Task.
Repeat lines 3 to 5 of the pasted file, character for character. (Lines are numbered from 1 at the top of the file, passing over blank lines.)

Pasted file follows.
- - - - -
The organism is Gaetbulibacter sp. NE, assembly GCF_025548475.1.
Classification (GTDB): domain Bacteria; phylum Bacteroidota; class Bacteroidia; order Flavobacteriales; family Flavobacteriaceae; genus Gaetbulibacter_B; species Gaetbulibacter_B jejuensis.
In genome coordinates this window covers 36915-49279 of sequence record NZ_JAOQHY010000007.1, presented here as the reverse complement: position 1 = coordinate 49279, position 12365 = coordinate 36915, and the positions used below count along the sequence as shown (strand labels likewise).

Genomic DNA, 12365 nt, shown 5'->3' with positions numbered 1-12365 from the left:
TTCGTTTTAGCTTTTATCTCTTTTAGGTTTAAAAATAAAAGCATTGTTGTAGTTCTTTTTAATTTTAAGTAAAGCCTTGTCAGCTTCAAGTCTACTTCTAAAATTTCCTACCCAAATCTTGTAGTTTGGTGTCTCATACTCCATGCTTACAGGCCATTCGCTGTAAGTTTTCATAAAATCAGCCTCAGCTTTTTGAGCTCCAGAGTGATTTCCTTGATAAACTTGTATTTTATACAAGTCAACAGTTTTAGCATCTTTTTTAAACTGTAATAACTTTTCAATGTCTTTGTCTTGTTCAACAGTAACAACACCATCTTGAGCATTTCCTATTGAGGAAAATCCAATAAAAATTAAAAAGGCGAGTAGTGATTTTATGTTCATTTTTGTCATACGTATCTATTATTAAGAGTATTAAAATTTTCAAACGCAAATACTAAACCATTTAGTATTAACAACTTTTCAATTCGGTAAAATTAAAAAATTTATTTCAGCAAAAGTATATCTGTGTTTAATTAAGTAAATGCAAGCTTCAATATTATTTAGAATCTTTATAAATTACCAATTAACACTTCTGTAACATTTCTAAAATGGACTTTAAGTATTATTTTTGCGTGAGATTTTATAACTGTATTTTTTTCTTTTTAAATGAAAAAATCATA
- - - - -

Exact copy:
In genome coordinates this window covers 36915-49279 of sequence record NZ_JAOQHY010000007.1, presented here as the reverse complement: position 1 = coordinate 49279, position 12365 = coordinate 36915, and the positions used below count along the sequence as shown (strand labels likewise).

Genomic DNA, 12365 nt, shown 5'->3' with positions numbered 1-12365 from the left:
TTCGTTTTAGCTTTTATCTCTTTTAGGTTTAAAAATAAAAGCATTGTTGTAGTTCTTTTTAATTTTAAGTAAAGCCTTGTCAGCTTCAAGTCTACTTCTAAAATTTCCTACCCAAATCTTGTAGTTTGGTGTCTCATACTCCATGCTTACAGGCCATTCGCTGTAAGTTTTCATAAAATCAGCCTCAGCTTTTTGAGCTCCAGAGTGATTTCCTTGATAAACTTGTATTTTATACAAGTCAACAGTTTTAGCATCTTTTTTAAACTGTAATAACTTTTCAATGTCTTTGTCTTGTTCAACAGTAACAACACCATCTTGAGCATTTCCTATTGAGGAAAATCCAATAAAAATTAAAAAGGCGAGTAGTGATTTTATGTTCATTTTTGTCATACGTATCTATTATTAAGAGTATTAAAATTTTCAAACGCAAATACTAAACCATTTAGTATTAACAACTTTTCAATTCGGTAAAATTAAAAAATTTATTTCAGCAAAAGTATATCTGTGTTTAATTAAGTAAATGCAAGCTTCAATATTATTTAGAATCTTTATAAATTACCAATTAACACTTCTGTAACATTTCTAAAATGGACTTTAAGTATTATTTTTGCGTGAGATTTTATAACTGTATTTTTTTCTTTTTAAATGAAAAAATCATA